". and going into the house they saw the child with his mother Mary ," (v 11)
Some months ago, for the first time in my life as a wife and mother, I was separated from my family for a period of nine days. As I bade farewell to them at the airport, just before checking with security, I will always remember and cherish their tenderness and brokenness as we faced the hour of departure. The repeated hugs, kisses and silent tears were an epiphany moment for me, a manifestation of an experience of God in the ordinary circumstances of my life.
Being separated from our loved ones brings us to the understanding of God being present and manifested to us through their acts of kindness, thoughtfulness and hospitality, as displayed in our everyday routine of family and community life.
Sr Mary Ethna Berkery (RIP) my principal when I was at school, would often read extracts to our class on the life of St Thérèse of Lisieux during our religious education class. She often stressed the "little way" of the saint and how she became a saint by basically doing the little things in life - acts of kindness, politeness and thoughtfulness demonstrated towards the sisters with whom she lived.
Her life was marked by simplicity and engagement in ordinary day-to-day living, such as working in the laundry and tolerating a sister who was giving her a difficult time. St Thérèse discovered God in the normal course of her day as she went about her daily chores.
I remember going to school one Saturday morning to do some pre-examination studies with my classmates when I caught sight of our principal armed with toilet brush and detergents, and clothed in an apron working away at the school toilets.
She lived by the maxim that cleanliness was next to godliness. That sight of Sr Ethna has left an indelible mark on my life. She, to my mind, lived the "little way" of St Thérèse. She made me realise that an ordinary activity like cleaning toilets was not too mundane for even the principal. Her dedication and devotion to duty was an epiphany experience for me.
This weekend, the Church invites us all to celebrate the Feast of the Epiphany. From the outset, I must admit that the word "epiphany" has an air of grandeur, splendour and majesty about it, conveying an experience that has nothing to do with us.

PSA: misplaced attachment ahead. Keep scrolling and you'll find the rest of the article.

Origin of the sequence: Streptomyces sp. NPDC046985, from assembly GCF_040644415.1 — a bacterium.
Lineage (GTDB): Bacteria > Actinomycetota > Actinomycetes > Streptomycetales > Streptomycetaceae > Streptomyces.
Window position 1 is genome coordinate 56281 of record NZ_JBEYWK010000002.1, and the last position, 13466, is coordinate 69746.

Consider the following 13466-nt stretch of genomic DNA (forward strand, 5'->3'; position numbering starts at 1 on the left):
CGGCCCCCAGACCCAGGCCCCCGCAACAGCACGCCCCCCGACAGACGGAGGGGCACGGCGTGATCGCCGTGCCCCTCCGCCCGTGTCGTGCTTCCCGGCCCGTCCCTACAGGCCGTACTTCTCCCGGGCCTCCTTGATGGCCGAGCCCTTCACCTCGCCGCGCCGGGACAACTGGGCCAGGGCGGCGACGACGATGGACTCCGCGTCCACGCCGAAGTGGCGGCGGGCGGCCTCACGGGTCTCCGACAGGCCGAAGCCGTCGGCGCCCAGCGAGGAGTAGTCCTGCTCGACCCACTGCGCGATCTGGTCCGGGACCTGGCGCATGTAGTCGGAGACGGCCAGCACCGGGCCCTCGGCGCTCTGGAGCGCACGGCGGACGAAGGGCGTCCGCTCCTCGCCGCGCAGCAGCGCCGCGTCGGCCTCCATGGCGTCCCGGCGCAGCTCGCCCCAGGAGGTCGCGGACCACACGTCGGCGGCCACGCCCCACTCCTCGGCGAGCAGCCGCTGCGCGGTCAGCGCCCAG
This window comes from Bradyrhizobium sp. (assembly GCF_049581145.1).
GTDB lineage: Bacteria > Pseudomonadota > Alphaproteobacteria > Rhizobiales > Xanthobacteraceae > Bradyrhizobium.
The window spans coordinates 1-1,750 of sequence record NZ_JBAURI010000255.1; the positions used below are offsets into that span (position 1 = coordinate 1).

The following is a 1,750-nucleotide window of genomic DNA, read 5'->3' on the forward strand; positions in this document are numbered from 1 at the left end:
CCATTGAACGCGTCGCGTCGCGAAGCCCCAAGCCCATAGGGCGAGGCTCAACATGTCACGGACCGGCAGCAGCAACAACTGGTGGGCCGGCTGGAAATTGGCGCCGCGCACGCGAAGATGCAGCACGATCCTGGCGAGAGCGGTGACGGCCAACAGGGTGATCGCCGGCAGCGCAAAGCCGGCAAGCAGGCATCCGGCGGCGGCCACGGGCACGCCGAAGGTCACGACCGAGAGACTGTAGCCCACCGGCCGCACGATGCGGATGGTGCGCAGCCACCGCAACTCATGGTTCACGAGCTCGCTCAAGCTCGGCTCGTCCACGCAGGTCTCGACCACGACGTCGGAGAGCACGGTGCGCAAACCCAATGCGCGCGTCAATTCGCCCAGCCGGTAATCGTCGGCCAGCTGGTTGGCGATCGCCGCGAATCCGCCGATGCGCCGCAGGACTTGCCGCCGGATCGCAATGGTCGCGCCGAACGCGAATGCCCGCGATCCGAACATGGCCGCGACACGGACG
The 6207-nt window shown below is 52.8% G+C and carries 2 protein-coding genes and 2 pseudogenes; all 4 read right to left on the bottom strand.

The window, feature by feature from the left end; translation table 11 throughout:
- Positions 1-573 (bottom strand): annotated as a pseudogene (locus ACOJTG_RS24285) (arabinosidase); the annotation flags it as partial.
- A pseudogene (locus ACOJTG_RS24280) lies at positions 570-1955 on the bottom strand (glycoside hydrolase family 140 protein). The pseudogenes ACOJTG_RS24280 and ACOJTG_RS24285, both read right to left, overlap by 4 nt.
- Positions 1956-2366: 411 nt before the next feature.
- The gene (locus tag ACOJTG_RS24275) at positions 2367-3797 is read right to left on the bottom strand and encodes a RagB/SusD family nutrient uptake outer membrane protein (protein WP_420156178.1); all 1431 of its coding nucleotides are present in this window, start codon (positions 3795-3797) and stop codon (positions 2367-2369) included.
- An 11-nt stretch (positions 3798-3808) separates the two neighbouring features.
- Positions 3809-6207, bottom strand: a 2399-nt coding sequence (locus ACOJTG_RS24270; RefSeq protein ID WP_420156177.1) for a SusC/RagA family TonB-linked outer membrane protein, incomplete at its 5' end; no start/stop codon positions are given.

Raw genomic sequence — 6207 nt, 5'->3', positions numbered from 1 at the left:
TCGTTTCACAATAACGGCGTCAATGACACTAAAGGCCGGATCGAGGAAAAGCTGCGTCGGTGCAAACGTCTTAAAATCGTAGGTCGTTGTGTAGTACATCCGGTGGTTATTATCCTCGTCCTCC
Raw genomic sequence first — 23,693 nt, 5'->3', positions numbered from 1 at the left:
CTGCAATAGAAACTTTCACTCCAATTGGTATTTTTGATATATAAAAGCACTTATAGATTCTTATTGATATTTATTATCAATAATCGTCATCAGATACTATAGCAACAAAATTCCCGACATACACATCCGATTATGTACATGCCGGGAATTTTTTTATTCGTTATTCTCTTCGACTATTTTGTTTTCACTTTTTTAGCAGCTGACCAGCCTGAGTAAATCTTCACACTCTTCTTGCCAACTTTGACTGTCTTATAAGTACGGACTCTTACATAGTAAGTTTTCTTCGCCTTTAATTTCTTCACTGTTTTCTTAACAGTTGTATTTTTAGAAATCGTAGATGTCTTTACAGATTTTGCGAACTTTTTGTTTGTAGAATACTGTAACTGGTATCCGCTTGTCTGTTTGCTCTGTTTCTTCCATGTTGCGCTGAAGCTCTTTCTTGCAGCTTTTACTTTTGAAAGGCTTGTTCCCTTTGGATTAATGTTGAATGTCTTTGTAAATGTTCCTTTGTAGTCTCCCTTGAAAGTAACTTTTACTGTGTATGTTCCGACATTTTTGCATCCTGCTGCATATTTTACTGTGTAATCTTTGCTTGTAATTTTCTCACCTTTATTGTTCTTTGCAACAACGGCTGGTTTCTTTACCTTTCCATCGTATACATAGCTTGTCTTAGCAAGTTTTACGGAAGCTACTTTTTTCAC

However, after reflecting on the gospel passage from St Matthew, I realise that the epiphany, the manifestation of God entering our human history as a baby, is deeply rooted in the ordinariness and utter simplicity of our lives.
The wise men, rich, wealthy and prestigious, reflected that open disposition and awareness of the discovery of God in the ordinary. They heeded the directive given to go to Bethlehem, a symbol of all that is ordinary, insignificant, routine and run of the mill, instead of looking for the infant king in Jerusalem, the city and centre of power, prestige, focus and attention. They changed their course, then, " set out " and fell to their knees at the sight of " the child with his mother Mary " in Bethlehem .
Nothing sensational, nothing spectacular, nothing earth-shattering - so humble, so human, so ordinary, so simple - " the child with his mother Mary' " -an epiphany, a manifestation of God, an experience of God's presence in family, in community. " They did him homage ".
Let us pray:
Lord, we thank you for the wise men as they searched for you on their journey in life. We thank you that they changed their course from Jerusalem and went on ahead to Bethlehem, which was by no means least among the leaders of Judah, and it was there, Lord, they recognised you and acknowledged your presence in the house with your mother Mary.
We thank you Lord for all the wise people in our world, our country, our government, our workplaces, our parishes, our homes, our communities, our schools, who recognise your manifestation in the day to day activities of their lives.
Lord, forgive us for the times when we fail to see you in Bethlehem . Unlike the wise men, we search for you in the dramatic, the sensational, the extraordinary, the city, the centers of power and prestige, we are blind to the epiphanies as revealed by our colleagues, our students, our family and community members as we live out our daily chores, duties and responsibilities. We do not recognise you in our homes, our workplaces, our culture. Forgive us Lord that we do not fall to our knees and give you homage.
Lord we pray for all who search for you. Give us the grace to go to Bethlehem , "by no means least among the leaders of Judah ". May we experience the "delight" when we come to the place where the "child" is so that we too can fall to our knees and do you homage. Amen.
Gospel Meditations for January are by Annie Gomes-Phillips. Mrs Gomes-Phillips is married to Ainsley and is the mother of Avion and Andrew. She is a parishioner of St Theresa's, Woodbrook and vice-principal of Fatima College.